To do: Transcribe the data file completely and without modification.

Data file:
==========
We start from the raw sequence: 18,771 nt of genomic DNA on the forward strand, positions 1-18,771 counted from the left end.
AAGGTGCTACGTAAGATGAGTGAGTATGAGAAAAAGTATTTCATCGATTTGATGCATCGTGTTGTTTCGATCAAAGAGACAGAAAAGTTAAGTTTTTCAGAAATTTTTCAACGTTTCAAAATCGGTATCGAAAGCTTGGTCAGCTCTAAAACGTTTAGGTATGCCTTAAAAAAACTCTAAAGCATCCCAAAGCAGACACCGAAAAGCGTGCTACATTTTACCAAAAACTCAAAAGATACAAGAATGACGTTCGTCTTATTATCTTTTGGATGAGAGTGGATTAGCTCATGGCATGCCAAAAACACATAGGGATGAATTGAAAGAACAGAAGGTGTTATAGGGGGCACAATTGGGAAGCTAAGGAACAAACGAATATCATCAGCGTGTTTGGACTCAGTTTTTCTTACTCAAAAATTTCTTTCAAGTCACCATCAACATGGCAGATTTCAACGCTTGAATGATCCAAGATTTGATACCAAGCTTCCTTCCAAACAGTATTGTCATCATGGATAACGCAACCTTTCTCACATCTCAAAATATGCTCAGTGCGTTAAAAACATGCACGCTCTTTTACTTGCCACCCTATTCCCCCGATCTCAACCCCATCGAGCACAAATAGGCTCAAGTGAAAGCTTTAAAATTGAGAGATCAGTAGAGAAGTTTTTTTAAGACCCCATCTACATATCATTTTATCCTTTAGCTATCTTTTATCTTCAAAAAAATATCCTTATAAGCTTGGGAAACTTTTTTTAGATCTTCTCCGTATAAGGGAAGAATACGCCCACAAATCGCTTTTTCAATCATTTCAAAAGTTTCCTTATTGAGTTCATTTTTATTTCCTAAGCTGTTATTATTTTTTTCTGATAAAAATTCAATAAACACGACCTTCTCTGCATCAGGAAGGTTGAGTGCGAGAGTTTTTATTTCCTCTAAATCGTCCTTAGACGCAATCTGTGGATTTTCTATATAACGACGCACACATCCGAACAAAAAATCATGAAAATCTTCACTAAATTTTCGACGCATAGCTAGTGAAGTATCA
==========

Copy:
We start from the raw sequence: 18,771 nt of genomic DNA on the forward strand, positions 1-18,771 counted from the left end.
AAGGTGCTACGTAAGATGAGTGAGTATGAGAAAAAGTATTTCATCGATTTGATGCATCGTGTTGTTTCGATCAAAGAGACAGAAAAGTTAAGTTTTTCAGAAATTTTTCAACGTTTCAAAATCGGTATCGAAAGCTTGGTCAGCTCTAAAACGTTTAGGTATGCCTTAAAAAAACTCTAAAGCATCCCAAAGCAGACACCGAAAAGCGTGCTACATTTTACCAAAAACTCAAAAGATACAAGAATGACGTTCGTCTTATTATCTTTTGGATGAGAGTGGATTAGCTCATGGCATGCCAAAAACACATAGGGATGAATTGAAAGAACAGAAGGTGTTATAGGGGGCACAATTGGGAAGCTAAGGAACAAACGAATATCATCAGCGTGTTTGGACTCAGTTTTTCTTACTCAAAAATTTCTTTCAAGTCACCATCAACATGGCAGATTTCAACGCTTGAATGATCCAAGATTTGATACCAAGCTTCCTTCCAAACAGTATTGTCATCATGGATAACGCAACCTTTCTCACATCTCAAAATATGCTCAGTGCGTTAAAAACATGCACGCTCTTTTACTTGCCACCCTATTCCCCCGATCTCAACCCCATCGAGCACAAATAGGCTCAAGTGAAAGCTTTAAAATTGAGAGATCAGTAGAGAAGTTTTTTTAAGACCCCATCTACATATCATTTTATCCTTTAGCTATCTTTTATCTTCAAAAAAATATCCTTATAAGCTTGGGAAACTTTTTTTAGATCTTCTCCGTATAAGGGAAGAATACGCCCACAAATCGCTTTTTCAATCATTTCAAAAGTTTCCTTATTGAGTTCATTTTTATTTCCTAAGCTGTTATTATTTTTTTCTGATAAAAATTCAATAAACACGACCTTCTCTGCATCAGGAAGGTTGAGTGCGAGAGTTTTTATTTCCTCTAAATCGTCCTTAGACGCAATCTGTGGATTTTCTATATAACGACGCACACATCCGAACAAAAAATCATGAAAATCTTCACTAAATTTTCGACGCATAGCTAGTGAAGTATCA